The Court of Appeal handed down judgment on 13 June 2019. Appealed to Supreme Court.

Relevant to employers who recognise trade unions.

See: Case tracker—Employment.

Supreme Court hearing 18 May 2021. Judgment awaited.

Non-disclosure agreements (NDAs)

Following political interest in the alleged misuse of non-disclosure agreements to prevent reporting of harassment and criminal conduct, DBEIS announced its intention to:

—introduce legislation to regulate use of NDAs, and

—consult on a potential requirement that all employers should be entitled to a basic reference

The Women and Equality Select Committee urged the government to treat this issue as a priority on 29 October 2019.

See DBEIS: Crack down on misuse of NDAs in the workplace. A Private Members’ Bill has been laid before Parliament but is at a very early stage. See: Legislation tracker—Employment—Private Members’ Bills.

Second reading of the Non-Disclosure Agreements Bill December 2021.

Category Details Expected or actual date

Data protection

The Information Commissioner’s Office (ICO) published a new data sharing Code of Practice on 17 December 2020. This sits alongside a suite of data sharing resources, including FAQs and guidance for small organisations and businesses on data sharing.

Further, more general, data protection guidance is expected following two recent consultations on statutory guidance (closed November 2020) and the role of ethics in GDPR compliance (closed January 2021).

The ICO has launched a data analytics toolkit for businesses using data analytics on customer data.

The ICO is now working on a project to develop further guidance on anonymisation and pseudonymisation and invites engagement prior to the issue of formal consultations to enable lawful data sharing.

The ICO has also reminded businesses that the Children’s Code comes into force in September 2021 applying to all major online services accessed by children.

Ongoing programme of guidance.

Data Analytics toolkit launched 17 February 2021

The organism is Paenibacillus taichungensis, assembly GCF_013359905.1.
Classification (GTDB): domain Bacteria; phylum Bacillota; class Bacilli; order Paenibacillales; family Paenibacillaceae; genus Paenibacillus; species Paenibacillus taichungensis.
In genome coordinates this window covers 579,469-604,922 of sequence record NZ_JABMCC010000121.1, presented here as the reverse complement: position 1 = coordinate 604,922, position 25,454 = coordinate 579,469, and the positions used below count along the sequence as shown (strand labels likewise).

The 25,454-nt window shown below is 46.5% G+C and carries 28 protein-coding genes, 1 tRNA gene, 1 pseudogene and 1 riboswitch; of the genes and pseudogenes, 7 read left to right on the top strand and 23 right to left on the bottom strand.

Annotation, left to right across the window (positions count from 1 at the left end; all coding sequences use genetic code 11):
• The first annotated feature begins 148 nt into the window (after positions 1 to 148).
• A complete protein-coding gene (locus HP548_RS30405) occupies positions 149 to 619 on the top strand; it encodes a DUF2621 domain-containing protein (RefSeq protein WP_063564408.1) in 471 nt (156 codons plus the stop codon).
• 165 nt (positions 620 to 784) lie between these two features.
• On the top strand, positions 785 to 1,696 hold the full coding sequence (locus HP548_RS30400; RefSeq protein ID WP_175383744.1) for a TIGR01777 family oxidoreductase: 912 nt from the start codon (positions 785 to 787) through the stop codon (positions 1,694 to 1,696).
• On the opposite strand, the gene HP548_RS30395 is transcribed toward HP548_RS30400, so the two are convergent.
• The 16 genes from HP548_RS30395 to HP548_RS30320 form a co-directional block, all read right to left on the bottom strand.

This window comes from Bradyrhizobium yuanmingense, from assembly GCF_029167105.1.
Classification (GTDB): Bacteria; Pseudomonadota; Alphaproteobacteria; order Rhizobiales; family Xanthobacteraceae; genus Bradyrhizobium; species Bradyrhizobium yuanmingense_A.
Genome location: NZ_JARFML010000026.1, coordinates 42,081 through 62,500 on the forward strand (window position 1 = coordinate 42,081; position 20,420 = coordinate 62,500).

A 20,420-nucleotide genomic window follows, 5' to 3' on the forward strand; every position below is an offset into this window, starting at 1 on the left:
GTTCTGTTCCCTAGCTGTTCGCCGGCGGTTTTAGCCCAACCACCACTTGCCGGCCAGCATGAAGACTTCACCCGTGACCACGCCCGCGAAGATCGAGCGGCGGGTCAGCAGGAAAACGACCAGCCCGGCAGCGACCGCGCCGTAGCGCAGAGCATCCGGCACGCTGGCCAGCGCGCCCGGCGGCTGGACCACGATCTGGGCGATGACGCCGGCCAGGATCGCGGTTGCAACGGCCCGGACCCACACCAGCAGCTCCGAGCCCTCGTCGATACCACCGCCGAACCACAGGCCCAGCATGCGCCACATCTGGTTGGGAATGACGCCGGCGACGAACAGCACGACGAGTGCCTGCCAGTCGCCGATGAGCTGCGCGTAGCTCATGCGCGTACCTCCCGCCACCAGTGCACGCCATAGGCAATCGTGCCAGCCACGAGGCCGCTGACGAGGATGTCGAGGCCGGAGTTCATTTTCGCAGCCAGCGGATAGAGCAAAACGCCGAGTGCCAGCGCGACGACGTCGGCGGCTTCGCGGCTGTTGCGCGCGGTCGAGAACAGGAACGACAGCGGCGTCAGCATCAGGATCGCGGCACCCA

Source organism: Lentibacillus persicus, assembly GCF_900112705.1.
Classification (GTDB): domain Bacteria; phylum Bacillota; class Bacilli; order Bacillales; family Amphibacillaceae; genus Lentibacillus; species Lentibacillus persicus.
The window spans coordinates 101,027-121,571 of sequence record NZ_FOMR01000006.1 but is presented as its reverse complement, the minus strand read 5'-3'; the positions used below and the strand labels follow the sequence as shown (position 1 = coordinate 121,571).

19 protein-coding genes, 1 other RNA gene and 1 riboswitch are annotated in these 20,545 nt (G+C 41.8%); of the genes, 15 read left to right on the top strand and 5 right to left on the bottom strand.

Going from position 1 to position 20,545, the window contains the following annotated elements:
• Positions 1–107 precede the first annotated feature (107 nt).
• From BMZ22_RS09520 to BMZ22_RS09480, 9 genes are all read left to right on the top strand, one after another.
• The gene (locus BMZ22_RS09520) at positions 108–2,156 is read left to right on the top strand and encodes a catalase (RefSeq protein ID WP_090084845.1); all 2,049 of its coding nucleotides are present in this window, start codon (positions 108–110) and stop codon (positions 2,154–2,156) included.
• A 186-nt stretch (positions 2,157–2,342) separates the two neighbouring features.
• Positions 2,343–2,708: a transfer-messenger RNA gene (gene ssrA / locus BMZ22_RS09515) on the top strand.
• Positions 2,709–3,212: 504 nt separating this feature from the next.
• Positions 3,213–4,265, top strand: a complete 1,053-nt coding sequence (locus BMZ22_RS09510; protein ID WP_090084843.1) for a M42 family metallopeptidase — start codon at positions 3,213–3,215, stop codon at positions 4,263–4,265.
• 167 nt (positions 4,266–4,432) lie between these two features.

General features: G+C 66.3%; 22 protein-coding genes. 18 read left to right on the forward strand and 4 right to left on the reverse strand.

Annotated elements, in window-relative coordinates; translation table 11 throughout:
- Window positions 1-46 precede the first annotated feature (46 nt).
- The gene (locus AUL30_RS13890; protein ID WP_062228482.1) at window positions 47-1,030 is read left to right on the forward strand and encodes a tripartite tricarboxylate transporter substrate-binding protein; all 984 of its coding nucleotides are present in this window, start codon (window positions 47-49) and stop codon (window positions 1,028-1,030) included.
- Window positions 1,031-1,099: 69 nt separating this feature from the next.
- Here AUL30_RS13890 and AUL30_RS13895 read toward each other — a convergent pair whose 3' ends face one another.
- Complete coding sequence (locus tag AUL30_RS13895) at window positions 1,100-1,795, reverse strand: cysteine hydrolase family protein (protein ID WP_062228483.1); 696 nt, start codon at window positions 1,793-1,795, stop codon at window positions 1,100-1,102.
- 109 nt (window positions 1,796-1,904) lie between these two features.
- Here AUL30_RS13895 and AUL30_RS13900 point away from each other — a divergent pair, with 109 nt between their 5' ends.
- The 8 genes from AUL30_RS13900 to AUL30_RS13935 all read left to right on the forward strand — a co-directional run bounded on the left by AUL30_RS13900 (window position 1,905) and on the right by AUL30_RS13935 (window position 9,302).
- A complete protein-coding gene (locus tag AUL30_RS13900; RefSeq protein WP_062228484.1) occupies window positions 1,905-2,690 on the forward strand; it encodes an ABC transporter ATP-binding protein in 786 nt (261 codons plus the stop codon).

Children’s Code coming into force September 2021

International data transfers

The EU Commission adopted an adequacy decision in relation to the UK on 28 June 2021, meaning EEA countries can transfer personal data to the UK without additional measures such as standard contractual clauses.

28 June 2021.

Whether loss of control of personal data amounts to damage

Lloyd v Google LLC  [2019] EWCA Civ 1599
The Supreme Court has heard the appeal in the  Lloyd v Google LLC case in which Mr Lloyd is seeking to bring a representative action against Google for placing cookies on users’ devices without the users’ consent.
The issue on appeal centres on whether Mr Lloyd should be given permission to serve out of the jurisdiction on Google LLC. To obtain permission, Mr Lloyd needs to show an arguable case and demonstrate that loss of control of personal data may constitute ‘damage’ for that purpose.

Hearing 28–29 April 2021.
Judgment awaited.

Category Details Expected or actual date


The Supreme Court will consider whether payment of a lawful dividend may amount to a transaction defrauding creditors contrary to  section 423 of the Insolvency Act 1986 ( IA 1986).

In  BTI 2014 LLC v Sequana SA  [2019] EWCA Civ 112, the Court of Appeal clarified when remedial relief under  IA 1986, s 423 may be granted and when directors’ duties to have regard to the interests of creditors (the creditors’ interests duty) may apply.

See News Analysis:  Challenging lawful dividend payment as a transaction defrauding creditors and for breach of directors’ duties (BTI 2014 LLC v Sequana SA and others; BAT Industries plc v Sequana SA).

Hearing 4–5 May 2021. Judgment awaited.

Climate-related disclosures

The Department for Business, Energy & Industrial Strategy (BEIS) has been consulting on proposals to make it mandatory for public quoted companies, large private companies and LLPs to make climate-related disclosures in line with the Financial Stability Board’s Task Force for Climate-related Financial Disclosures (TCFD) framework.

See News Analysis:  Proposals to require mandatory climate-related disclosures by quoted companies, large private companies and LLPs.

The BEIS consultation is separate to a new rule and guidance issued by the FCA on statements to be included in annual financial reports of UK premium listed commercial companies. The FCA requirements apply to accounting periods from 1 January 2021 and will affect financial reports filed from Spring 2022.

The BEIS consultation closed on 5 May 2021.

FCA requirements apply to accounting periods beginning on or after 1 January 2021.

Category Details Expected or actual date

Loyalty penalty

The FCA published its  final report on general insurance pricing practices in September 2020 and  consulted on ‘radical’ proposed reform of the home and motor insurance market to address the issue of loyalty penalties.

Following the consultation, new rules come into force on 1 October 2021 and 1 January 2022 to bring to an end the practices which led to loyalty penalties arising.

See: LNB News 28/05/2021 82.

The rules relating to pricing, automatic renewal and data reporting remedies come into effect on 1 January 2022.

Additional rules on systems and controls, product governance and premium finance come into effect on 1 October 2021.